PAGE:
(1) “Net price” doesn’t include all cost of attendance components. They publicize a “net tuition” measure and a “net tuition, fees, room and board” measure, but the cost of attendance also includes books and supplies as well as other living expenses such as transportation, personal care, and a small entertainment allowance. (For more on living costs, see this new working paper on living costs I’ve got out with Braden Hosch of Stony Brook and Sara Goldrick-Rab of Wisconsin.) This understates what students and their families should actually expect to pay for college, although living costs can vary across individuals.

(2) Tax credits are included with grant aid in their “net price” definition. Students and their families do not receive the tax credit until they file their taxes in the following year, meaning that costs incurred in August may be partially reimbursed the following spring. That does little to help families pay for college upfront, when the money is actually needed. Additionally, not all families that qualify for education tax credits actually claim them. In this New America Foundation blog post, Stephen Burd notes that about 25% of families don’t claim tax credits—and this takeup rate is likely lower among lower-income families.

Sadly, the College Board report has gotten a lot of attention in spite of its inaccurate net price definitions. I would like to see a robust discussion about the important Brookings paper and how we can work to improve net price data—with the correct definition used.

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Gainful Employment and the Federal Ability to Sanction Colleges

The U.S. Department of Education’s second attempt at “gainful employment” regulations, which apply to the majority of vocationally-oriented programs at for-profit colleges and certain nondegree programs at public and private nonprofit colleges, was released to the public this morning. The Department’s first effort in 2010 was struck down by a federal judge after the for-profit sector challenged a loan repayment rate metric on account of it requiring additional student data collection that would be illegal under current federal law.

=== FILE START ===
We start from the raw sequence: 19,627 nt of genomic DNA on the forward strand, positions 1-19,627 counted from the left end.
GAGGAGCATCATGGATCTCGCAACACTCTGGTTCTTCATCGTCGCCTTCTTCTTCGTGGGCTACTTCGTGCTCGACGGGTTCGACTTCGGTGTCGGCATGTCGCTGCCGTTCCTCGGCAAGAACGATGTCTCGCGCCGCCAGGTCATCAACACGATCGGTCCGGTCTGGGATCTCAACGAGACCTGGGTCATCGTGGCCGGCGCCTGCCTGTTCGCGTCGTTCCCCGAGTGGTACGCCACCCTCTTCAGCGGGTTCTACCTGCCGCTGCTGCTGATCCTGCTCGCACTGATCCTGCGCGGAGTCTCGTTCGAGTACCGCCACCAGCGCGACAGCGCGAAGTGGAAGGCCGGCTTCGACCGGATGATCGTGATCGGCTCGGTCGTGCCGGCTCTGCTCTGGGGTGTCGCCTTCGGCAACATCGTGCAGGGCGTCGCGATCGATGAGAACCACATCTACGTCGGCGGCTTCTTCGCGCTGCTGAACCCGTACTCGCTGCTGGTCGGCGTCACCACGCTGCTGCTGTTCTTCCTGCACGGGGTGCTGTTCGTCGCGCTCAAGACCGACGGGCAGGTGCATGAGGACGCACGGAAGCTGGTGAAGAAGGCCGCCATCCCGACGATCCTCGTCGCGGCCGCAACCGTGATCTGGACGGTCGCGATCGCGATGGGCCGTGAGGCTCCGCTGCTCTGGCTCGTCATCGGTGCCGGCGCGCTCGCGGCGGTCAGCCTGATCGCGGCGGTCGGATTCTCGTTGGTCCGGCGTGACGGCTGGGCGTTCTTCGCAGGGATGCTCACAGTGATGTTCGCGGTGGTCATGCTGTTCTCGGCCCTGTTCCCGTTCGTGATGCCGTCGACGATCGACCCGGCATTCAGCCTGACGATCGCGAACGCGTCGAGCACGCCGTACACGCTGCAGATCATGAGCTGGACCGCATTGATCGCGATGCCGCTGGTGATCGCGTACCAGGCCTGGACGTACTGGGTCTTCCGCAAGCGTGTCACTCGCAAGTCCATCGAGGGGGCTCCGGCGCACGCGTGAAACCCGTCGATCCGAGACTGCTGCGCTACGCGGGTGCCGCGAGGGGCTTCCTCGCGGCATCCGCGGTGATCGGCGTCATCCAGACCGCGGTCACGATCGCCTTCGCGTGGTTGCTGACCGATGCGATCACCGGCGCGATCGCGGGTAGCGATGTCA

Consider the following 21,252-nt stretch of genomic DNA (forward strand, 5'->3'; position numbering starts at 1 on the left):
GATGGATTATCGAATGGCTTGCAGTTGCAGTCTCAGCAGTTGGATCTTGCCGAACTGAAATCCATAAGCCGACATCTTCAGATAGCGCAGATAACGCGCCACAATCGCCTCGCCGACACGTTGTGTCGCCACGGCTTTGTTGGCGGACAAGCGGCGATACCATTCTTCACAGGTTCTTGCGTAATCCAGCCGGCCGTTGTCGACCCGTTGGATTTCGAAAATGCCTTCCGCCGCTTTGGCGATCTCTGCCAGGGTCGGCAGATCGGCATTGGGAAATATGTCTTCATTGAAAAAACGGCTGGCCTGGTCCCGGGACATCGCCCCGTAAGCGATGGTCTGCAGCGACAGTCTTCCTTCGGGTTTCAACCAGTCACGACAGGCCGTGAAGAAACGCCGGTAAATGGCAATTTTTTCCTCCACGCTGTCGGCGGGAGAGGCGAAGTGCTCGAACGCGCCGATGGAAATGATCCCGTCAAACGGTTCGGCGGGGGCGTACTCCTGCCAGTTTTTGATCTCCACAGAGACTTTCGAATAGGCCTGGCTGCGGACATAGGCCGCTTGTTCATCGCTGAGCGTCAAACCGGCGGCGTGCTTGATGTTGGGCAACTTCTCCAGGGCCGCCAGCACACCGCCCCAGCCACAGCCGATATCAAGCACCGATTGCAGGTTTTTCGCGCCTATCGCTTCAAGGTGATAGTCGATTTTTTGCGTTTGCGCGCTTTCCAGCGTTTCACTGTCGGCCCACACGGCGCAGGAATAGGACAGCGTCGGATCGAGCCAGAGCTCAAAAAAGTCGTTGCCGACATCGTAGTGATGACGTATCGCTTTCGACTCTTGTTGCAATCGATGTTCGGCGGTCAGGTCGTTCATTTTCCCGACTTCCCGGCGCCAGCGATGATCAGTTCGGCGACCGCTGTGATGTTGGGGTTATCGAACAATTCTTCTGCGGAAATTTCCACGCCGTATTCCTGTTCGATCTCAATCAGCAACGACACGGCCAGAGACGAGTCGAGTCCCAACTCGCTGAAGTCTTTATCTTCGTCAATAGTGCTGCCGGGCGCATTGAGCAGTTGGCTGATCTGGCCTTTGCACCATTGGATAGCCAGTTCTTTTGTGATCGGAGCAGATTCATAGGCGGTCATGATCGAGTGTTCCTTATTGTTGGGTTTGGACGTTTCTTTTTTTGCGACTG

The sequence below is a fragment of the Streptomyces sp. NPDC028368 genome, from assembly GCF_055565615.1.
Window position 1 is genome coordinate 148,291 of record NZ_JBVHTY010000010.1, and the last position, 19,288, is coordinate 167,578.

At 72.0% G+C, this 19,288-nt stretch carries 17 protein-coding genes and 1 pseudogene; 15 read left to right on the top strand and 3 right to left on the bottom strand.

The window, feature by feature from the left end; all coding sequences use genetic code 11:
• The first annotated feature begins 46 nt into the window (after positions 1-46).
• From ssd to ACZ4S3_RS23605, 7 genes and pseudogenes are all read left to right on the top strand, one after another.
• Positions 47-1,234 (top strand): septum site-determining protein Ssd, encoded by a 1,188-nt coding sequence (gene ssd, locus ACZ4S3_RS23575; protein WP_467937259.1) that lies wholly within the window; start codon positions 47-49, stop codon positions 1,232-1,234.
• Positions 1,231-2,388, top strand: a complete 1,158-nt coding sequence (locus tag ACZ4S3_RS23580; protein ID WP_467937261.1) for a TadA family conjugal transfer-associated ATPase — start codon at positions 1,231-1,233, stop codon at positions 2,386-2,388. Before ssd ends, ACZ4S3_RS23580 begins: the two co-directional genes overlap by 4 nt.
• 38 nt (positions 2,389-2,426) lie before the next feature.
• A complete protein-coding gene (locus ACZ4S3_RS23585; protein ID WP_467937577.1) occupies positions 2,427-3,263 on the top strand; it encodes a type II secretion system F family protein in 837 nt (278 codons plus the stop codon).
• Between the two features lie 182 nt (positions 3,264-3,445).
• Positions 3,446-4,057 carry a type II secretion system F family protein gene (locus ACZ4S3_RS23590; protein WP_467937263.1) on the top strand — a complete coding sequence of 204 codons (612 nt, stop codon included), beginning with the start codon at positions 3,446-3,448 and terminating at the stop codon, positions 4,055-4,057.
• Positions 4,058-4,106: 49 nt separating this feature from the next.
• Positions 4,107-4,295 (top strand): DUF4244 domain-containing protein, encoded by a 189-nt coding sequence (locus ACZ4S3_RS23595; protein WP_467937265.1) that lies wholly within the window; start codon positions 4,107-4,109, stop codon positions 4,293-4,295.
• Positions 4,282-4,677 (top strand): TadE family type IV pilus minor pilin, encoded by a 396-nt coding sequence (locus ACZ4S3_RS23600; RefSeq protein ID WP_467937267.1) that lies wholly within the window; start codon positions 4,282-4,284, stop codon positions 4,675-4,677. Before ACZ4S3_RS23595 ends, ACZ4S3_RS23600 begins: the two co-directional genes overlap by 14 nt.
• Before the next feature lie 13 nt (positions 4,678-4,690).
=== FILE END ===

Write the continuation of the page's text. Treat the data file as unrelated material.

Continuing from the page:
The 2014 measure was widely expected to contain two components: a debt-to-earning s ratio that required program completers to have annual loan debt be less than 8% of total income or 20% of “discretionary income” above 150% of the poverty line, and a cohort default rate measure that required fewer than 30% of program borrowers (regardless of completion status) to default on federal loans in less than three years. As excellent articles on the newly released measure in The Chronicle of Higher Education and Inside Higher Ed this morning detail, the cohort default rate measure was unexpectedly dropped from the final regulation. This change in rules, Inside Higher Ed reports, would reduce the number of affected programs from 1,900 to 1,400 and the number of affected students from about one million to 840,000.

There will be a number of analyses of the exact details of gainful employment over the coming days (I highly recommend anything written by Ben Miller at the New America Foundation), but I want to briefly discuss on what the changes to the gainful employment rule mean for other federal accountability policies. Just over a month ago, the Department of Education released cohort default rate data, but they tweaked a calculation at the last minute that had the effect of allowing more colleges to get under the 30% default rate threshold at least once in three years to avoid sanctions.